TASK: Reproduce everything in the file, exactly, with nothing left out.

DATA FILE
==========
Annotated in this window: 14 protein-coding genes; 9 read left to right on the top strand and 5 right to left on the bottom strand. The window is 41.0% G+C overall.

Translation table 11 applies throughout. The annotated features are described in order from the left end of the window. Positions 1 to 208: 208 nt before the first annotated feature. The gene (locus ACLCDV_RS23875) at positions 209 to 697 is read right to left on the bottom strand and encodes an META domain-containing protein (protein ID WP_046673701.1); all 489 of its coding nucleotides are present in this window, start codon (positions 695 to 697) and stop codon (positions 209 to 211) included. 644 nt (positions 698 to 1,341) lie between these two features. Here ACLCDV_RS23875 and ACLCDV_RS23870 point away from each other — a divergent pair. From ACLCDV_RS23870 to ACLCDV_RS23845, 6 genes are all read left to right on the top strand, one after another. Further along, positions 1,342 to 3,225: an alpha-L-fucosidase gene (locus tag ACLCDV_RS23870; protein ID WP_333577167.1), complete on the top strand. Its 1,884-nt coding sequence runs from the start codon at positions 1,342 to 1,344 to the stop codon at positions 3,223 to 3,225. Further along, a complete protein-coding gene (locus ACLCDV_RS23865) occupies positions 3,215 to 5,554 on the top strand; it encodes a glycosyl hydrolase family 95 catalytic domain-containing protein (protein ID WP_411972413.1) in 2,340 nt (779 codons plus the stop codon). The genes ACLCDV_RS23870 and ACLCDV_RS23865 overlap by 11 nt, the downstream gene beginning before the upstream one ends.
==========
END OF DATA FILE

Annotated in this window: 14 protein-coding genes; 9 read left to right on the top strand and 5 right to left on the bottom strand. The window is 41.0% G+C overall.

Translation table 11 applies throughout. The annotated features are described in order from the left end of the window. Positions 1 to 208: 208 nt before the first annotated feature. The gene (locus ACLCDV_RS23875) at positions 209 to 697 is read right to left on the bottom strand and encodes an META domain-containing protein (protein ID WP_046673701.1); all 489 of its coding nucleotides are present in this window, start codon (positions 695 to 697) and stop codon (positions 209 to 211) included. 644 nt (positions 698 to 1,341) lie between these two features. Here ACLCDV_RS23875 and ACLCDV_RS23870 point away from each other — a divergent pair. From ACLCDV_RS23870 to ACLCDV_RS23845, 6 genes are all read left to right on the top strand, one after another. Further along, positions 1,342 to 3,225: an alpha-L-fucosidase gene (locus tag ACLCDV_RS23870; protein ID WP_333577167.1), complete on the top strand. Its 1,884-nt coding sequence runs from the start codon at positions 1,342 to 1,344 to the stop codon at positions 3,223 to 3,225. Further along, a complete protein-coding gene (locus ACLCDV_RS23865) occupies positions 3,215 to 5,554 on the top strand; it encodes a glycosyl hydrolase family 95 catalytic domain-containing protein (protein ID WP_411972413.1) in 2,340 nt (779 codons plus the stop codon). The genes ACLCDV_RS23870 and ACLCDV_RS23865 overlap by 11 nt, the downstream gene beginning before the upstream one ends.